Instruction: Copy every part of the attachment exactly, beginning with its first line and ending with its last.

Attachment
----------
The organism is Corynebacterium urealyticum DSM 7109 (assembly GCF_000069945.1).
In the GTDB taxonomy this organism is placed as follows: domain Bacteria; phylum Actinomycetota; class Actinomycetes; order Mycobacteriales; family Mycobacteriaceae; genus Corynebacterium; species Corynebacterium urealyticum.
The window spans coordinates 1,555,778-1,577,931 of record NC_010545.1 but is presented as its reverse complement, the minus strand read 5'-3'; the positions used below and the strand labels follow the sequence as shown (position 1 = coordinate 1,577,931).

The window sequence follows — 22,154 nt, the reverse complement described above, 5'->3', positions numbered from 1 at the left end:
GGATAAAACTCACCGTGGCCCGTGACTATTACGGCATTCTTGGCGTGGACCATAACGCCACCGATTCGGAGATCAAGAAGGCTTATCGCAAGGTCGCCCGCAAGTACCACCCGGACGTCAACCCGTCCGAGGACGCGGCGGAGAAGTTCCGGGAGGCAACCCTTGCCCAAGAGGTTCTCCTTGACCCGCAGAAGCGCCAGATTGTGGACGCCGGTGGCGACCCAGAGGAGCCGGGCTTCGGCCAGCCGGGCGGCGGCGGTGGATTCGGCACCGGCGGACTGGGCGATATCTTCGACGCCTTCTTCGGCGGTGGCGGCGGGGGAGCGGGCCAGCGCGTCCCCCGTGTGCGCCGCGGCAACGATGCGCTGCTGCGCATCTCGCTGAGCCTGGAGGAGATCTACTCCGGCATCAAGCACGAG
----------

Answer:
The organism is Corynebacterium urealyticum DSM 7109 (assembly GCF_000069945.1).
In the GTDB taxonomy this organism is placed as follows: domain Bacteria; phylum Actinomycetota; class Actinomycetes; order Mycobacteriales; family Mycobacteriaceae; genus Corynebacterium; species Corynebacterium urealyticum.
The window spans coordinates 1,555,778-1,577,931 of record NC_010545.1 but is presented as its reverse complement, the minus strand read 5'-3'; the positions used below and the strand labels follow the sequence as shown (position 1 = coordinate 1,577,931).

The window sequence follows — 22,154 nt, the reverse complement described above, 5'->3', positions numbered from 1 at the left end:
GGATAAAACTCACCGTGGCCCGTGACTATTACGGCATTCTTGGCGTGGACCATAACGCCACCGATTCGGAGATCAAGAAGGCTTATCGCAAGGTCGCCCGCAAGTACCACCCGGACGTCAACCCGTCCGAGGACGCGGCGGAGAAGTTCCGGGAGGCAACCCTTGCCCAAGAGGTTCTCCTTGACCCGCAGAAGCGCCAGATTGTGGACGCCGGTGGCGACCCAGAGGAGCCGGGCTTCGGCCAGCCGGGCGGCGGCGGTGGATTCGGCACCGGCGGACTGGGCGATATCTTCGACGCCTTCTTCGGCGGTGGCGGCGGGGGAGCGGGCCAGCGCGTCCCCCGTGTGCGCCGCGGCAACGATGCGCTGCTGCGCATCTCGCTGAGCCTGGAGGAGATCTACTCCGGCATCAAGCACGAG